A Tragedy to Remember - Searcy Law

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A Tragedy to Remember

» Written by // October 6, 2009 // ,


This is a story about Bill and Helen. They were not famous people; they did not live an extravagant life; and they loved life as much as any of us. I imagine they were two nice, kind people who, after many years of marital union, still loved each other quite completely. They very likely went about their lives just like the rest of us: they woke; they ate; they worked; and they try to enjoy this finite thing called life. They are two people that, sadly, I only nearly met on Highway 27 near Sebring, Florida.

Saturday morning I was on my way to my ranch to try out a nice John Deere tractor I had just purchased. I was looking forward to getting into the air conditioned cockpit and mindlessly mow acres and acres of grass. I turned north onto U.S. 27 west of Lake Placid, Florida noticing that my view to the South was somewhat impeded by the dew on the windows. I stopped at the intersection, craned my neck, reached over to the passenger window and rolled it down. No auto windows for my pickup. I looked and saw no cars in the northbound lane and pulled out looking for a McDonald’s (I like my coffee hot). The morning was unseasonably cool, but humid; one of those mornings you only get in Florida. Traffic was sparse and it was a blue cloudless sky. I stopped for a light at the major intersection in Lake Placid. Only two other vehicles were stopped with me. I had the driver’s window down. My mind was a thousand miles away and as the light changed, a horn stirred me from my reverie. I noticed the green light and got moving again. The folks in back of me seemed to be in much more of a hurry than I was and as I crested a hill, I saw a police car occupying the left hand northbound lane parked at an angle.

It immediately seemed clear that some tragedy had occurred. I followed the directions of the officer directing traffic and saw 5 police vehicles at the intersection of 27 and Lake Henry road. The road here is straight for as far as a person can see. That is when I finally saw the pickup truck alongside the road and the tragic picture of a large man pinned under the frame of the truck. A piece of a Harley Davidson motorcycle lay just beyond the truck, bent like a hand had crushed it into a small jagged ball of glistening metal. Just beyond the largest parts of the cycle lay another human form, draped in a white cloth.

He and his wife had travelled from Jacksonville to Sebring on his motorcycle. It looked to be a beautiful morning for a ride as he noticed the golden rays of the sun reflecting off his pride and joy Harley parked in the motel lot. He jumped into his jeans, shirt and the too tight Harley vest he had to wear. He was itching for breakfast and the open road. His wife, Helen, heard the door close as he hoofed it to the office for coffee and what was likely to be stale donuts. Helen sat in a chair and held hands with Bill as they sipped their coffee and tried to swallow the stale Danish. Too soon for Helen, Bill leaped up and announced it was time to hit the road.  Bill and Helen lazily pulled onto Route 27.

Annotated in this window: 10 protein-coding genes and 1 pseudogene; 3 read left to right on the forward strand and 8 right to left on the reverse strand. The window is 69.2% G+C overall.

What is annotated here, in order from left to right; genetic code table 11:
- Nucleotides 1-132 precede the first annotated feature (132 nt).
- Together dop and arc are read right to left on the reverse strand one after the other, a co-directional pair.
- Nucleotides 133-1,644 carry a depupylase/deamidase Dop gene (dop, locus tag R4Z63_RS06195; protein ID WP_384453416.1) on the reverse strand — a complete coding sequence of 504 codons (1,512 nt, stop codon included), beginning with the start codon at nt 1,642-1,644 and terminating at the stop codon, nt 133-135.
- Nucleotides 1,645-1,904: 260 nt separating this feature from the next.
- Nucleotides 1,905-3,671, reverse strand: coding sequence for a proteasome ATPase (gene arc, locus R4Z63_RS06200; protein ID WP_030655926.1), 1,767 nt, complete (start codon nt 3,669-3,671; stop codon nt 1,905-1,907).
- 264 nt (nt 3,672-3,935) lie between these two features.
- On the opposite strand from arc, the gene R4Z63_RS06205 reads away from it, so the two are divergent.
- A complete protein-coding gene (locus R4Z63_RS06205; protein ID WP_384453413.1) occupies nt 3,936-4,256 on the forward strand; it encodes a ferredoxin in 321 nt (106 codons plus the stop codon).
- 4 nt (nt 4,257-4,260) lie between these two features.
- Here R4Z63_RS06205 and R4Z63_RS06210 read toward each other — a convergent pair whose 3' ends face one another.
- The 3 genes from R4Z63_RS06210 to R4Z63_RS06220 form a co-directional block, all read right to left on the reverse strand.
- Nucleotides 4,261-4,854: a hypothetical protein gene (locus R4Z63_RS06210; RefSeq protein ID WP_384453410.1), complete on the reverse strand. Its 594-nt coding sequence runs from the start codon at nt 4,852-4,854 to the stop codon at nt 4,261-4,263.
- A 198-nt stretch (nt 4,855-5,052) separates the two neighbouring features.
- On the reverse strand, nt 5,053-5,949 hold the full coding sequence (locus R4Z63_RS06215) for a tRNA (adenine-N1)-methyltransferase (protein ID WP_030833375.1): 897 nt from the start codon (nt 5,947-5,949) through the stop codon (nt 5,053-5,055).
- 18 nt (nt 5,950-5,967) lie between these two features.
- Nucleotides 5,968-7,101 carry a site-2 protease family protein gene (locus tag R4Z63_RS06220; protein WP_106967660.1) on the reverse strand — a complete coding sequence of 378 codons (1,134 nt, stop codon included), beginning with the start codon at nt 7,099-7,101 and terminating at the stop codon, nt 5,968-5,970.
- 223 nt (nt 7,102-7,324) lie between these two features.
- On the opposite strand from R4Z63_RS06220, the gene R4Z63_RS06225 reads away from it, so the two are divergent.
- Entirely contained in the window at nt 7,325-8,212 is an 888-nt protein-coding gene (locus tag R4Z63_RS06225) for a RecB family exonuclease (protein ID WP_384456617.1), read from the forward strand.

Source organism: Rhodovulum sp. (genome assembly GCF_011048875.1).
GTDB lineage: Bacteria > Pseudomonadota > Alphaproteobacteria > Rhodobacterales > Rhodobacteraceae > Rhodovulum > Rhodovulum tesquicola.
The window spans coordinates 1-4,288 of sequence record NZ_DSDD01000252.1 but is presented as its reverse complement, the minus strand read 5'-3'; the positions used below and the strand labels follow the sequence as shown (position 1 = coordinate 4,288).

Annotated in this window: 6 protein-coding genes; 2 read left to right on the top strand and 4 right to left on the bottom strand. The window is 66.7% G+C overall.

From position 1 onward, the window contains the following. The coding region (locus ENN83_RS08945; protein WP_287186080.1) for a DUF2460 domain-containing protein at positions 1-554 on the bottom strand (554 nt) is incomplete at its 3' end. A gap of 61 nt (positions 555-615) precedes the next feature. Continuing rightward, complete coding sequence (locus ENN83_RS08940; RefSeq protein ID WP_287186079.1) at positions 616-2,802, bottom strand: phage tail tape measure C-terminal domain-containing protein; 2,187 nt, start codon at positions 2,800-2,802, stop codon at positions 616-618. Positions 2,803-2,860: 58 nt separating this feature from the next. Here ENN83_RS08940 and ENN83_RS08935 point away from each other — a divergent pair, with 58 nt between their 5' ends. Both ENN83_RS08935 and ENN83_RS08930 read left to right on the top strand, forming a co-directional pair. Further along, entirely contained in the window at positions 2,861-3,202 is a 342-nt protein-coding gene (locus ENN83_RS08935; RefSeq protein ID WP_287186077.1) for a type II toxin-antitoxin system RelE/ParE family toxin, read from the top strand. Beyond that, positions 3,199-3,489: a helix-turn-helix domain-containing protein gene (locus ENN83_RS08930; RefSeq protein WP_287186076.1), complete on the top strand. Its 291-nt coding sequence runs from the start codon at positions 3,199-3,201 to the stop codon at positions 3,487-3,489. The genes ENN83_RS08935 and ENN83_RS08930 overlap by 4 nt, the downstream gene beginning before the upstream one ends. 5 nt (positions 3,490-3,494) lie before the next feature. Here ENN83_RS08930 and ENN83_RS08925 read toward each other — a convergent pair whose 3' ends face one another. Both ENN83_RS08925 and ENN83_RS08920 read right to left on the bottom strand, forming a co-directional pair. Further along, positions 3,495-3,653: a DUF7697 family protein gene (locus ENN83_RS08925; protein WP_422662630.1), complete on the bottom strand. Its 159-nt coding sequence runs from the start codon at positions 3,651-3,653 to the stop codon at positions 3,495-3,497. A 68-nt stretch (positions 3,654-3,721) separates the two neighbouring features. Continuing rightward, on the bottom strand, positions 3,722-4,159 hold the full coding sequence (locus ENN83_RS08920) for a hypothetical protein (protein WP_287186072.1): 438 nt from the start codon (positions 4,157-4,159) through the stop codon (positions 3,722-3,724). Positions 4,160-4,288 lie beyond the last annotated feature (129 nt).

Another man, James, was driving his small truck to a new job; preoccupied by the nervousness he felt for the whole process of “new”, he had not worked for a month and even new meant he could feed his family.

Bill saw the small Toyota truck as it activated a left turn blinker. He was travelling at 65 mph and all Helen experienced was the feel of the air passing around her.  Bill continued with the assurance that the small truck was going to stop before he made the left hand turn. After all, you can’t miss this shiny Harley approaching.

By the time James turned, it was too late for Bill to react. It was too late for Helen to know. It was too late for James to change his direction.

The Harley could zig too little and James could not zag at all. Bill frantically braked and felt his bike crumple against the side of the truck, with his last feeling being that of Helen’s body slamming against his back. Everything went still. A slight breeze blew the oily smoke from the scene. The driver of the pickup sat stunned behind the wheel his face bleeding from impact with the steering wheel.

A vehicle driving north came upon the scene and slowed. A little girl in the back seat had her face glued to the rear window and her father and mother drove past the scene and parked in the median south of the very quiet scene. His daughter was whimpering, “Daddy is the man O.K.? Why is he laying on the road under the truck…?” The father, opened the door, looked for traffic and looked at his daughter, “honey the man is sleeping. He will be O.K.” He was trembling as he punched 911 into his cell phone.

I trembled much later as I passed this very sad scene.

This is fictionalized. I filled in the blanks of what may have happened, what could have happened. I could do this because I have relived similar scenes with clients who were injured or lost loved ones in car and motorcycle crashes.

The scene I passed was all too real and it occupied my thoughts until today when I set this to paper. I thank the reader for your patience and I encourage each of you to set out driving as a single minded effort—a job, exclusive of everything else. That job may just keep you or a loved one alive to wake yet another day.


West Palm Beach

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